TCS Daily


Settle Down

By Ryan H. Sager - February 27, 2002 12:00 AM

Next week Microsoft and the Department of Justice will go before a federal judge to try to win final approval of the settlement that was reached last November in the antitrust suit against Microsoft. While the two parties have been able to come to an agreement, the Tunney Act will require U.S. District Judge Colleen Kollar-Kotelly to sign off on the settlement only if she finds that it is consistent with the public interest.

At the hearing, Microsoft's competitors and detractors will argue that the software giant is getting off far too easily. But under a separate provision of the Tunney Act, they have already had the chance to submit written statements during a 60-day public comment period that ended in January, providing a preview of what they will say in court. These comments opposing the settlement rise to Olympian levels of whining - and highlight the reasons that the antitrust suit should never have been brought in the first place.

Since it was a "public" comment period, and since comments were accepted through a publicly posted email address, the DOJ first had to sort through thousands of relatively non-substantive comments - spam, porn, form letters, etc. After that, they had to screen out the screeds and profanities, such as emails reading "Microsoft sucks!" Ultimately, the DOJ chose to release only 47 comments that it considered major, dealing in some detail with specific aspects of the settlement.

Aside from the level of legalese, however, it could be difficult to tell the negative comments submitted by, say, Sun Microsystems, from the 'Microsoft sucks' crowd.

Ralph Nader and Ralph Nader-mouthpiece James Love threw their two cents into the fountain, laying into the settlement as unduly soft on evil, bullying Microsoft. The Naderites think that the five-to-seven year term of government monitoring is too brief, apparently believing that 15 years of government harassment (including litigation that goes back to 1994) are too few for any corporation.

They also offer this gem of an idea: Microsoft should be subject to fines from the government, and those fines should be put into a trust fund that would finance the development of free software - sort of a "make the Taliban eat pork" solution.

Companies that have to work with Microsoft, but want more favorable terms, of course made their feelings known as well during the comment period. Palm, for instance, pleaded that Microsoft be forced to cough up technical specification to allow all of Palm's devices to be compatible with all of Microsoft's operating systems. RealNetworks begged that its media-playing software not get bumped aside by Microsoft's own alternatives. Both companies also requested ponies.

But if the "Yes, Virginia" Naderites and the others looking for presents under the settlement tree took the bronze and silver, Sun clearly took the gold in 100-meter downhill whine. The company that started it all - boldly urging the Clinton administration to sue the computer company's main competitor while other companies were frittering away their time designing products - Sun went on for 25 pages in its written comments, screaming bloody murder about Microsoft's past sins and dreaming of a world that could have been.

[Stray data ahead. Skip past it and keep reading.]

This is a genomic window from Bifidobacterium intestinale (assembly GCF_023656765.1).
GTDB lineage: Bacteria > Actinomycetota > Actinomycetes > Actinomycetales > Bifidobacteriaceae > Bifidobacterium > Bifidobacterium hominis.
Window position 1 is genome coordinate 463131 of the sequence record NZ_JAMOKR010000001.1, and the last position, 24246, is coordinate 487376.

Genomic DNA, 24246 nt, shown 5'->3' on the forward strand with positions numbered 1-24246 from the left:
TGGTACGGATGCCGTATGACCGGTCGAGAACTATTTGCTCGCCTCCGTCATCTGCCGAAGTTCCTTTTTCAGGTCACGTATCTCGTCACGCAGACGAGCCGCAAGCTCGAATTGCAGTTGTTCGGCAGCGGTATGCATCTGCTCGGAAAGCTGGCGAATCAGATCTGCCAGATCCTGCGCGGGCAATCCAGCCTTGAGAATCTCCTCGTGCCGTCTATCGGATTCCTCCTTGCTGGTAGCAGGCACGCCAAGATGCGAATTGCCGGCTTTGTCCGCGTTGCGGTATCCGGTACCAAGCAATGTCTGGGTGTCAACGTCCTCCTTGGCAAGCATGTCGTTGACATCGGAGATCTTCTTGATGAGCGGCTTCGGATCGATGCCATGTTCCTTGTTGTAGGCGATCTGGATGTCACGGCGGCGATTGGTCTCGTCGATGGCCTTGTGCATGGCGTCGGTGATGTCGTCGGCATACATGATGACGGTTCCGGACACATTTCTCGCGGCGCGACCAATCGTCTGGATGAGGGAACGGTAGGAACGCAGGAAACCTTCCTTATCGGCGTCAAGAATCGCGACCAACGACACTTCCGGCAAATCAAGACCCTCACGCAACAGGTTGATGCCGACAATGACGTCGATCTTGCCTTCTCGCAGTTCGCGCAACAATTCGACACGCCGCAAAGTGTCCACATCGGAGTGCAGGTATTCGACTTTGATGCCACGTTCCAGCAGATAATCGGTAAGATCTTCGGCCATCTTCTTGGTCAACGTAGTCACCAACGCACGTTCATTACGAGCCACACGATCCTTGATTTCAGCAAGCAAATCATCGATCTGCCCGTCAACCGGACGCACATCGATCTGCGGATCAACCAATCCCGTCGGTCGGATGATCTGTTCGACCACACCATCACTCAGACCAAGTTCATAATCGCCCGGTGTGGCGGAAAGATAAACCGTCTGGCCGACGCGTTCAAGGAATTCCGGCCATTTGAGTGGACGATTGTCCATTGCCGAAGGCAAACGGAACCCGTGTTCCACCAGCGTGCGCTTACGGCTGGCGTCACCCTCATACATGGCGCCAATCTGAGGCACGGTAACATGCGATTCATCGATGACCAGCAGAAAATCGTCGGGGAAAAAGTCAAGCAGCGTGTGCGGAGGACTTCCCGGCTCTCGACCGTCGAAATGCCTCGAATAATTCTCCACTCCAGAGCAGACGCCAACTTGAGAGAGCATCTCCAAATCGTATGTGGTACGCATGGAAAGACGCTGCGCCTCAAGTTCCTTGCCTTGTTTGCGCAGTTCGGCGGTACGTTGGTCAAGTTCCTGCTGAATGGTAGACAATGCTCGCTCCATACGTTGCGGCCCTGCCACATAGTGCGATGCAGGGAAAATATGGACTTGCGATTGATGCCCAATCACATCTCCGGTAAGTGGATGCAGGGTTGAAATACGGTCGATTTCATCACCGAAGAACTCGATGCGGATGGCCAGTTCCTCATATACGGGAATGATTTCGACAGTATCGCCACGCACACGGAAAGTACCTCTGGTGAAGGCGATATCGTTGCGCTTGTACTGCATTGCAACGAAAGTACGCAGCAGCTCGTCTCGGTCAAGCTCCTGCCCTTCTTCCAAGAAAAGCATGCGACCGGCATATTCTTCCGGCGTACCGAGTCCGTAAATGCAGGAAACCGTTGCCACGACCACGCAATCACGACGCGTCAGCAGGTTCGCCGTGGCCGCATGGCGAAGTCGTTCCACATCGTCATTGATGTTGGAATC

Sun's comments get off to a roaring start by accusing Microsoft of "eliminating the ability of alternative platforms to compete with Windows." Eliminating their ability to compete? Strong stuff. Tell that to Apple's Steve Jobs.

Most of the remainder of Sun's comments wander through the magical world of "but for" - what Sun would have "but for" Microsoft's tyranny. "But for Microsoft's unlawful attack," Sun states, "the installed bases of these alternative platforms [Netscape's Navigator and Sun's Java] would have been very different today."

Later, Sun comes right out and asks for what it wants: "To restore competition in the PC operating system market, an appropriate remedy should attempt to place the market back in the position it would have been 'but for' Microsoft's illegal conduct. In other words, an appropriate remedy would ensure... that alternative platforms achieve the distribution that they would have received 'but for' Microsoft's illegal conduct."

How is the government supposed to give Sun its self-proclaimed piece of the pie? No answer is offered, but Sun makes it explicit that giving PC manufacturers more control over the desktop, as the settlement would, is not enough. "In July 2001, Microsoft announced that PC manufacturers, for the first time, would be free to remove access to Internet Explorer," recounts Sun. "Since that time, not one PC manufacturer has removed the Internet Explorer icon from retail PCs." [Emphasis added.]

Could that be because people like Microsoft's Explorer? Could that be because removing a function from a computer is unlikely to increase its value to anyone? And could that be why Microsoft started adding a free browser in the first place?

Such questions, of course, have little meaning to companies trying to pour antitrust sugar in their competitors' gas tanks. It can be hoped though that the judge will see the importance of such questions, and allow the proposed settlement to bring this long, ugly, petty case to an end.

Ryan H. Sager is a freelance writer based in Washington, D.C.

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